The Philosophy of Music

Introduction from Musicophilia: Tales of Music and the Brain (Oliver Sacks, 2007)

Existentialism as the Complement to a Scientific Worldview

On the possibility of an existentialism, which is just the complement of a scientific world-view

I have: [existentialism]:n. A philosophy that emphasises the uniqueness and isolation of the individual experience in a hostile or indifferent universe, regards human existence as unexplainable, and stresses freedom of choice and responsibility for the consequences of one's acts. Whilst the word 'existentialism' was obviously coined within the Continental Philosophical tradition ;

A World Without Evil?

1.0 What is "evil"? Is there a common language or philosophical definition that is secular, or must it rely on religious and metaphysical attachments?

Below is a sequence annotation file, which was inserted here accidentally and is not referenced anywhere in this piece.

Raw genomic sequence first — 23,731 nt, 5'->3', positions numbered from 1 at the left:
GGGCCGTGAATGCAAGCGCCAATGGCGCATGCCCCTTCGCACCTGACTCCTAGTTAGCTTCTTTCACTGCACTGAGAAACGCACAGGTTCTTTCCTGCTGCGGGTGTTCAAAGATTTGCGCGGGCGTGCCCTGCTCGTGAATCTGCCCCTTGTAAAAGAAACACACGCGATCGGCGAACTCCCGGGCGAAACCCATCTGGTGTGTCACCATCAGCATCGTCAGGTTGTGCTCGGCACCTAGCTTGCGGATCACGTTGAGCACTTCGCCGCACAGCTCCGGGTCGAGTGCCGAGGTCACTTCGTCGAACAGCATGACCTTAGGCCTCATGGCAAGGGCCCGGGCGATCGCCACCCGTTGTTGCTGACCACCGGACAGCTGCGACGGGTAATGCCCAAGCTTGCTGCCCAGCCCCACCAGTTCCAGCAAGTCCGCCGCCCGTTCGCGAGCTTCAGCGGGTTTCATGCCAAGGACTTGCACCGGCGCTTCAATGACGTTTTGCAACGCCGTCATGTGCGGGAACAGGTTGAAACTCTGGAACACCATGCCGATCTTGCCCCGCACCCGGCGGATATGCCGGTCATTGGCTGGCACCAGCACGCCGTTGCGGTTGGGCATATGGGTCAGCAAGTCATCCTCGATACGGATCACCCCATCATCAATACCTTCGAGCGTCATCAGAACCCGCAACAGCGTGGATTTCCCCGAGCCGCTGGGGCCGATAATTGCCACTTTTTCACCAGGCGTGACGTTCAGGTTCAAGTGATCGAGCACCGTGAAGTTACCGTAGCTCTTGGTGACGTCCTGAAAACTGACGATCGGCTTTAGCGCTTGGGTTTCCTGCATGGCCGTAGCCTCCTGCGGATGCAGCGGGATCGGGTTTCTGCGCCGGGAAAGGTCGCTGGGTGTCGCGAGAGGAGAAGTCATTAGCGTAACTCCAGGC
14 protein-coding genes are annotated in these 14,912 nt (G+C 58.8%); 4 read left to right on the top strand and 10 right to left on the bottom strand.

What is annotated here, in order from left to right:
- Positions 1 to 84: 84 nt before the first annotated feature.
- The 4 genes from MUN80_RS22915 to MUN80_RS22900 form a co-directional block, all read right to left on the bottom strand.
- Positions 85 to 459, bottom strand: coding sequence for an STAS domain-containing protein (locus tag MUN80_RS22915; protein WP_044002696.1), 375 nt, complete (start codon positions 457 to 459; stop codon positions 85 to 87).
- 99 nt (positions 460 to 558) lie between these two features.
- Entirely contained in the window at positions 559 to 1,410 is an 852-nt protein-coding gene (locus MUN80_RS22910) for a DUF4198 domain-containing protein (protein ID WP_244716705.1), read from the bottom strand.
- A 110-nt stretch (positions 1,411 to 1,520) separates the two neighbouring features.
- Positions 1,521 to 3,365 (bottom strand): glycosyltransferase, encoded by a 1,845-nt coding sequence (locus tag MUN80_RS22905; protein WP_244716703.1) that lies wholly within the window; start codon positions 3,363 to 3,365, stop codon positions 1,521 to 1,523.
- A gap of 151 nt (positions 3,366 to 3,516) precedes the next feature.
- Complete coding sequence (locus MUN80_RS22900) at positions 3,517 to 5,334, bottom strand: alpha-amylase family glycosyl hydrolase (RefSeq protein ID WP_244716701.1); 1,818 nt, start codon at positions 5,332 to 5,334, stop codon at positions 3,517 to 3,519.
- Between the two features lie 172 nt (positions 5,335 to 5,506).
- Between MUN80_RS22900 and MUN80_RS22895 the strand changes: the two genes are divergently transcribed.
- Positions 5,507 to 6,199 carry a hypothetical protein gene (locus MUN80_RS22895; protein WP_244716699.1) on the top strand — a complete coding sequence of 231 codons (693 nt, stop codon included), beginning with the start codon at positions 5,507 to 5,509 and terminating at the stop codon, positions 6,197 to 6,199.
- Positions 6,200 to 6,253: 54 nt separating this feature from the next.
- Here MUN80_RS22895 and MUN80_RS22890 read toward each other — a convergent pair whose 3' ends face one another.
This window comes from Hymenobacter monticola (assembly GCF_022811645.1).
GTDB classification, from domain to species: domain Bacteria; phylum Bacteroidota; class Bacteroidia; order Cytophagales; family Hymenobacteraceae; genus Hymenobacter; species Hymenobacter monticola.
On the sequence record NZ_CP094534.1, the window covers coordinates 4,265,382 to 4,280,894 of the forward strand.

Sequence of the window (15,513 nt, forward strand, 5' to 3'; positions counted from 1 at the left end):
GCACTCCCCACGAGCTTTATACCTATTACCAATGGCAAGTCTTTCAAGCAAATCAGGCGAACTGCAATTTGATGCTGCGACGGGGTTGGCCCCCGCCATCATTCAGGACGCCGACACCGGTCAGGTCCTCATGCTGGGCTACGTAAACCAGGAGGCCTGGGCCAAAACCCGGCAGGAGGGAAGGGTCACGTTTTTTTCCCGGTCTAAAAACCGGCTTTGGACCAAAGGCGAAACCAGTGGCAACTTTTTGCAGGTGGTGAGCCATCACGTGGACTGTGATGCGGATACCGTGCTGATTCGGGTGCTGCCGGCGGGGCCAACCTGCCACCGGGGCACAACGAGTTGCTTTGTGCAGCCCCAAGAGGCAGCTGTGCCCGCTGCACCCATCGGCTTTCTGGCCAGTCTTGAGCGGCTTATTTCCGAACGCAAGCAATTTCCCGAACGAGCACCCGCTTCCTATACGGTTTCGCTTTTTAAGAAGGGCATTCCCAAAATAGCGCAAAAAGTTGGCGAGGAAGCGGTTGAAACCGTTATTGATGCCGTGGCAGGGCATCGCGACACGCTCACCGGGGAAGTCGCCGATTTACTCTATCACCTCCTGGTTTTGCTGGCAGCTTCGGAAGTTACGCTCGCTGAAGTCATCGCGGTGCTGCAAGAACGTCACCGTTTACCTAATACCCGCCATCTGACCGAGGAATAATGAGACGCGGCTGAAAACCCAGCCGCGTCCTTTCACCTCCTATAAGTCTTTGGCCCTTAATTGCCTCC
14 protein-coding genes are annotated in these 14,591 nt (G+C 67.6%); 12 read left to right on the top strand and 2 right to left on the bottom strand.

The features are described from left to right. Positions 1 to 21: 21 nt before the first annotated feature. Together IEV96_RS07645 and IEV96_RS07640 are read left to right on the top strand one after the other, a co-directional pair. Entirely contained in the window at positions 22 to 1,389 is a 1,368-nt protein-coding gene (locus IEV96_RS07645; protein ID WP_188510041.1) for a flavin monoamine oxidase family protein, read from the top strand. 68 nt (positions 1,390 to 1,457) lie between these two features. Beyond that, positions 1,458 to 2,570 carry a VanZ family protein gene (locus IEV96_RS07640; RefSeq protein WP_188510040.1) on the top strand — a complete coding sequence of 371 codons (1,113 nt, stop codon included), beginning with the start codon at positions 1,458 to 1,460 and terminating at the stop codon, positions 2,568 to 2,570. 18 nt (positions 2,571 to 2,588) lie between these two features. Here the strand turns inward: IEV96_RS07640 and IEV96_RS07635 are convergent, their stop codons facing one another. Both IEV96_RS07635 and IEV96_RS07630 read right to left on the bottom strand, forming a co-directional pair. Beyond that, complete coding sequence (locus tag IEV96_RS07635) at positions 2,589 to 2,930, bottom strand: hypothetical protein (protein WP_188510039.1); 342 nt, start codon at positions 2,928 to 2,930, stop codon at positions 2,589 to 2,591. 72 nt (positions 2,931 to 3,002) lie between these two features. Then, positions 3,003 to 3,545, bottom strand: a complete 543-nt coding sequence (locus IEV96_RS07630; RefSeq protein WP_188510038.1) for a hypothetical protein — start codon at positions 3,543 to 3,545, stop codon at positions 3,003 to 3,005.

1.1 A religious-metaphysical notion of evil is that it is associated as a supernatural moral position, commonly associated with extreme forms of blasphemy, heresy etc. In a secular context, where moral norms are not derived from supernatural assertions, moral evil can be described in the context of extreme actions contrary to normative positions.

The Metaphysics of Physicalism and Idealism

"The great basic question of all philosophy, especially of more recent philosophy, is that concerning the relation of thinking and being.... the question of the relation of thinking to being, the relation of the spirit to nature - the paramount question of the whole of philosophy ... The answers which the philosophers gave to this question split them into two great camps. Those who asserted the primacy of spirit to nature... comprised the camp of idealism.